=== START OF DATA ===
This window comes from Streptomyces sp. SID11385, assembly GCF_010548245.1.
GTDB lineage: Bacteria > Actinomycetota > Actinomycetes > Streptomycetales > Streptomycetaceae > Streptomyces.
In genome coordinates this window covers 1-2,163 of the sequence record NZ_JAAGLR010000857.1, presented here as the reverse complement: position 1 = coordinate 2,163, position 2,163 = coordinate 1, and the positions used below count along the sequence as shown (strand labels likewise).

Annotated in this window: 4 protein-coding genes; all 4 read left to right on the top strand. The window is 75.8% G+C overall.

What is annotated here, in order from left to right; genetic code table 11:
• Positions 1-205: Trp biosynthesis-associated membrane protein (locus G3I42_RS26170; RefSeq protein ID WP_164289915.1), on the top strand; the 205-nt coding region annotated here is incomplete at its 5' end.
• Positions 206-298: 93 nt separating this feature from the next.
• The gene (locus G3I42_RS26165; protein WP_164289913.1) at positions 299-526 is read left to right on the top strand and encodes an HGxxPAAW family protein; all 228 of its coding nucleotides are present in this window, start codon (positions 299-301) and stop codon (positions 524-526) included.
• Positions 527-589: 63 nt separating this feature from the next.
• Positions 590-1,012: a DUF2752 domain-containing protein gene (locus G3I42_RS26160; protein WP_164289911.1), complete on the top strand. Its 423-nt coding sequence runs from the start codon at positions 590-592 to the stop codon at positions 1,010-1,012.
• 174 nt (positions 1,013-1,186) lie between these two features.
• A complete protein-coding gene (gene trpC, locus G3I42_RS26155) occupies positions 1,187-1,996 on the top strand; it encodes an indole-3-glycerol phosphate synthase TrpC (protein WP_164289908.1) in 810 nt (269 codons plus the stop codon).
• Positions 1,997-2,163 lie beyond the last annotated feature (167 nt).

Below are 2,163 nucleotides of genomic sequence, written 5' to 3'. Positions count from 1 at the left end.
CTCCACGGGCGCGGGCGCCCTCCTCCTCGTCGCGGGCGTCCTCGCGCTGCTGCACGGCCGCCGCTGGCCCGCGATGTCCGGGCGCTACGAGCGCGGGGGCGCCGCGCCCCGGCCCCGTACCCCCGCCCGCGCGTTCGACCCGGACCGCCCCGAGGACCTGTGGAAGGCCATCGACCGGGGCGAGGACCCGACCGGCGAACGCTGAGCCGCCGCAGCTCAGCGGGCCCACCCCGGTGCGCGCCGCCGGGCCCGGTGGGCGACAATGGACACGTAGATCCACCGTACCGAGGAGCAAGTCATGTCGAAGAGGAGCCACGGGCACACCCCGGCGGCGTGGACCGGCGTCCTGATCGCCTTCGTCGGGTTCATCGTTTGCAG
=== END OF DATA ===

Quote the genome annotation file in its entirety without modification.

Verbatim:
This window comes from Streptomyces sp. SID11385, assembly GCF_010548245.1.
GTDB lineage: Bacteria > Actinomycetota > Actinomycetes > Streptomycetales > Streptomycetaceae > Streptomyces.
In genome coordinates this window covers 1-2,163 of the sequence record NZ_JAAGLR010000857.1, presented here as the reverse complement: position 1 = coordinate 2,163, position 2,163 = coordinate 1, and the positions used below count along the sequence as shown (strand labels likewise).

Annotated in this window: 4 protein-coding genes; all 4 read left to right on the top strand. The window is 75.8% G+C overall.

What is annotated here, in order from left to right; genetic code table 11:
• Positions 1-205: Trp biosynthesis-associated membrane protein (locus G3I42_RS26170; RefSeq protein ID WP_164289915.1), on the top strand; the 205-nt coding region annotated here is incomplete at its 5' end.
• Positions 206-298: 93 nt separating this feature from the next.
• The gene (locus G3I42_RS26165; protein WP_164289913.1) at positions 299-526 is read left to right on the top strand and encodes an HGxxPAAW family protein; all 228 of its coding nucleotides are present in this window, start codon (positions 299-301) and stop codon (positions 524-526) included.
• Positions 527-589: 63 nt separating this feature from the next.
• Positions 590-1,012: a DUF2752 domain-containing protein gene (locus G3I42_RS26160; protein WP_164289911.1), complete on the top strand. Its 423-nt coding sequence runs from the start codon at positions 590-592 to the stop codon at positions 1,010-1,012.
• 174 nt (positions 1,013-1,186) lie between these two features.
• A complete protein-coding gene (gene trpC, locus G3I42_RS26155) occupies positions 1,187-1,996 on the top strand; it encodes an indole-3-glycerol phosphate synthase TrpC (protein WP_164289908.1) in 810 nt (269 codons plus the stop codon).
• Positions 1,997-2,163 lie beyond the last annotated feature (167 nt).

Below are 2,163 nucleotides of genomic sequence, written 5' to 3'. Positions count from 1 at the left end.
CTCCACGGGCGCGGGCGCCCTCCTCCTCGTCGCGGGCGTCCTCGCGCTGCTGCACGGCCGCCGCTGGCCCGCGATGTCCGGGCGCTACGAGCGCGGGGGCGCCGCGCCCCGGCCCCGTACCCCCGCCCGCGCGTTCGACCCGGACCGCCCCGAGGACCTGTGGAAGGCCATCGACCGGGGCGAGGACCCGACCGGCGAACGCTGAGCCGCCGCAGCTCAGCGGGCCCACCCCGGTGCGCGCCGCCGGGCCCGGTGGGCGACAATGGACACGTAGATCCACCGTACCGAGGAGCAAGTCATGTCGAAGAGGAGCCACGGGCACACCCCGGCGGCGTGGACCGGCGTCCTGATCGCCTTCGTCGGGTTCATCGTTTGCAG